Wednesday, January 18, 2012

My eReader: The Kobo Touch

As you may know, I suffer from a malady called Gadget Lust.  I try to keep it under control and make sure when I purchase a gadget and have the means and I will actually use it.  Well, I love reading so it wasn't hard to justify an eReader although it did take some time to save up for it (I do have a strict budget you know).

Initially I wantedI a Kindle.  In fact, I've wanted a Kindle ever since they came out.  The whole eInk concept is amazing and I do get eye strain from regular monitors.  Unfortunately, I have since learned that they are limited to Amazon's store and little else (yes there are tools for getting other ebooks but they're not supported natively).  This put a real damper on things since I prefer to check books out of the library vs purchasing them, although, if they are really good then I might just purchase them.  The other thing I've become hooked on is the touch interface.  The Kindle currently does not have a touch interface and doesn't support checking out books from your local library.  These things were deal breakers for me and I decided I would have to look elsewhere.

I looked around at several and finally settled on either the new Nook Touch or the Kobo Touch.  They both have touch interfaces, they both support checking out ebooks from the library, and they both support loading ebooks from outside of their bookstore.  I read some reviews and comparisons and they all scored the two ereaders very close to each other.  I was leaning toward the Kobo when I went to check out my soon to be out of business local Borders store.  They had the Kobo for 20% off (just over $100) and I couldn't resist.  So, now I've had one for 3 days and here's what I think:

First of all, eInk is truly amazing.  It really is like reading a book.  No eye strain and no issues with sunlight.  The sunlight is pretty important as I live in Arizona and there is a lot of sunlight here :)  It is truly a joy to read.

The interface on the Kobo is simple and while I would suggest reading the included tutorial for some of the less obvious tricks, you can get started without any help (or, at least I could).  The Kobo store has a fair selection of free books as well as most of the ebooks that any other store has.  By that I mean that the titles I couldn't find on the Kobo store were also unavailable on the Kindle store and the Nook store.

I also found that checking out books from the library is very simple.  You simply have to get Adobe Digital Editions.  You download the book from the library, drag it into Digital Editions, and drag it onto your Kobo (plugged in via the USB cable) and you're done.  Simple.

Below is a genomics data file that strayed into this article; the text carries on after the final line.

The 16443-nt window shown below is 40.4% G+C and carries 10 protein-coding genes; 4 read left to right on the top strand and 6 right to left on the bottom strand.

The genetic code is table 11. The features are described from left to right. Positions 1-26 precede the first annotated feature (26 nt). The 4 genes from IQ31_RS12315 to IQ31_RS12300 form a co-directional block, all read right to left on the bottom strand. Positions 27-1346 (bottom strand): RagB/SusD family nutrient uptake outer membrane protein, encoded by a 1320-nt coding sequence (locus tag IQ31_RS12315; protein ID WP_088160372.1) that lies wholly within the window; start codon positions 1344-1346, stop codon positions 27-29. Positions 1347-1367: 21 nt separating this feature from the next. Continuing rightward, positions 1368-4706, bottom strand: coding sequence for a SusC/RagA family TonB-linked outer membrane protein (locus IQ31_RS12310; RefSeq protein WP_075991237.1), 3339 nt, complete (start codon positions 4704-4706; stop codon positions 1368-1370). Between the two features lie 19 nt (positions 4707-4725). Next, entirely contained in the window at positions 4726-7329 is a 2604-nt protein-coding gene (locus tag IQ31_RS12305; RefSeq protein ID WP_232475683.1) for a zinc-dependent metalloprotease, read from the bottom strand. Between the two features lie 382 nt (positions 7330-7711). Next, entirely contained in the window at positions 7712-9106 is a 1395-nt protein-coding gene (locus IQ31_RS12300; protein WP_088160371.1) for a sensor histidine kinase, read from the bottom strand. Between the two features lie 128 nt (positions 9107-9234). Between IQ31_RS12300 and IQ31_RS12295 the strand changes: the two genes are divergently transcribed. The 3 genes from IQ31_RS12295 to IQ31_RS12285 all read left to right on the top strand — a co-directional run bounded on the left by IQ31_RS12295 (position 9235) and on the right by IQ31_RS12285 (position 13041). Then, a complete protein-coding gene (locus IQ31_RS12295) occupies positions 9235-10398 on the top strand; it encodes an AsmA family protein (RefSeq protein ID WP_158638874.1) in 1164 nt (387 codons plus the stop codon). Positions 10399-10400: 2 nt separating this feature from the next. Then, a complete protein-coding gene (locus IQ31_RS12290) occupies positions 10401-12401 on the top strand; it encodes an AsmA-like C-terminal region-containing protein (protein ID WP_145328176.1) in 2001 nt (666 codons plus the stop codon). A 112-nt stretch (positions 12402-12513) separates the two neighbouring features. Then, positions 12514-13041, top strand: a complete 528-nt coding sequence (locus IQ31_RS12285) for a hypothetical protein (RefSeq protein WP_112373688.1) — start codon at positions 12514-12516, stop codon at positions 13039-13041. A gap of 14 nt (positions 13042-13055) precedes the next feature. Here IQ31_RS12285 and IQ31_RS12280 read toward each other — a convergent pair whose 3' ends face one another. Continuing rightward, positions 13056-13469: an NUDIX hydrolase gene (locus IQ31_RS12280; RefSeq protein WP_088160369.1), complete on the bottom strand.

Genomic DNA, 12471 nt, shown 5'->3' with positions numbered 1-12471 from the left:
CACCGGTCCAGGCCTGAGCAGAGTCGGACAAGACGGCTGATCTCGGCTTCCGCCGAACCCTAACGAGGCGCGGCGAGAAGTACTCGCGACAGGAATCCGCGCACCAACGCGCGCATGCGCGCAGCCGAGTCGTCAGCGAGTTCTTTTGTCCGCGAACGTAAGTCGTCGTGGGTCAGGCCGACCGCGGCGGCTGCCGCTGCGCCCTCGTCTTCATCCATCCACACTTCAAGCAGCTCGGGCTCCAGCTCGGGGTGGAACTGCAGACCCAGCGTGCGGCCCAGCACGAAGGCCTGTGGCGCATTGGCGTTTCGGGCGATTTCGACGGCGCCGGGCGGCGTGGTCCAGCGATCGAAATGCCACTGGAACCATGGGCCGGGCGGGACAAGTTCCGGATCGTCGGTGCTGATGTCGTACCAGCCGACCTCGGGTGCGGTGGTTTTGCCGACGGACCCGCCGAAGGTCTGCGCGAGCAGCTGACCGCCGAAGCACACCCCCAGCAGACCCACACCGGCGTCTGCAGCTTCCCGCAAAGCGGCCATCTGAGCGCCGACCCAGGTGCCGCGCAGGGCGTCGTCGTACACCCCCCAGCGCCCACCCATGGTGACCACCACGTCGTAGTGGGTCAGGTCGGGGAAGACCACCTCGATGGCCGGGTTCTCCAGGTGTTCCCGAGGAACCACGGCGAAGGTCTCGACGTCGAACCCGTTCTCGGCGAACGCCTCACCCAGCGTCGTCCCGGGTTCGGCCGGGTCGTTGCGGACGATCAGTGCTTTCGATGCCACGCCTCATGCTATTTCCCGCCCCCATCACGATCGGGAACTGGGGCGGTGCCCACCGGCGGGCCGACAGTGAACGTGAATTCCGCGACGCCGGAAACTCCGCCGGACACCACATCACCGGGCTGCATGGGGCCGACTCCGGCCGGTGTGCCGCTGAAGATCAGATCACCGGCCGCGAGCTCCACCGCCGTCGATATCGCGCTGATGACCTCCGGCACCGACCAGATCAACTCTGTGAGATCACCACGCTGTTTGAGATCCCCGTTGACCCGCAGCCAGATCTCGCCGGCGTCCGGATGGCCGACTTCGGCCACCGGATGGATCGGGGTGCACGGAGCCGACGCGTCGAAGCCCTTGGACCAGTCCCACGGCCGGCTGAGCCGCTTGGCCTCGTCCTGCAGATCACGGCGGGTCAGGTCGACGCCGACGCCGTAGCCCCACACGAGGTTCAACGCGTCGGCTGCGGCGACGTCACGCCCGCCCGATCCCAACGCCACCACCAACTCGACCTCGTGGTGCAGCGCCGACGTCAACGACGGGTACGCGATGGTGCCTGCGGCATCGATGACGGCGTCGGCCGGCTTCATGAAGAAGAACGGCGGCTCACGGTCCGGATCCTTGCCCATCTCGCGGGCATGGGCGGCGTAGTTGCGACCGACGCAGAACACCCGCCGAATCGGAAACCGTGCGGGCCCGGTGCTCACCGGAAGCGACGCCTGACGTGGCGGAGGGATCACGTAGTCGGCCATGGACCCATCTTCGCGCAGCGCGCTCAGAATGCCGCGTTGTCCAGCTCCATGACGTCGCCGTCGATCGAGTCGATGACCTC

The Kobo itself is lighter than most of the books I read so I don't have any issues with my arm getting tired from holding it.  It fits comfortably in my hand and is easy to use one-handed.  All in all, a very nice ereader.

That said, it's not perfect.  There are a couple of things that I was not expecting that disappointed me.

First, it treats non-Kobo ebooks differently.  It calls them sideloaded books and one of the first ebooks I downloaded is the LDS standard works (free from  This has the Bible, Book of Mormon, Doctrine and Covenants, and Pearl of Great Price all in one ebook.  It has a hyperlink-based table of contents which worked fine in the Adobe Digital Editions software but doesn't work at all in the Kobo Touch.  With over 4000 pages, the Kobo interface for finding a specific spot in the book is very difficult and time consuming.  That was my big disappointment.

Other things that would be nice are the ability to have collections (like labels for your books so that you can find titles easier) and the ability to share an account with two ereaders (so if my wife gets one we can share books we might purchase from Kobo but it would share our bookmarks, progress on books, etc.).

So, there are a few drawbacks but, overall, it's a very nice ereader.  I also would not be surprised if my list of gripes was shortened in the near future.  The Kobo developers are very active and have already improved the handling of sideloaded books (not up to where I need it but getting there) and continue to improve on things.  In fact they actually read the forums on and respond to them.

In the end I have to say that I'm happy with my Kobo Touch.  It was a good price and it's great for reading books.

UPDATE (8/2/2011):  Kobo latest software update enabled hyperlinks in sideloaded content.  You simply need to double-tap the link.  Go Kobo!

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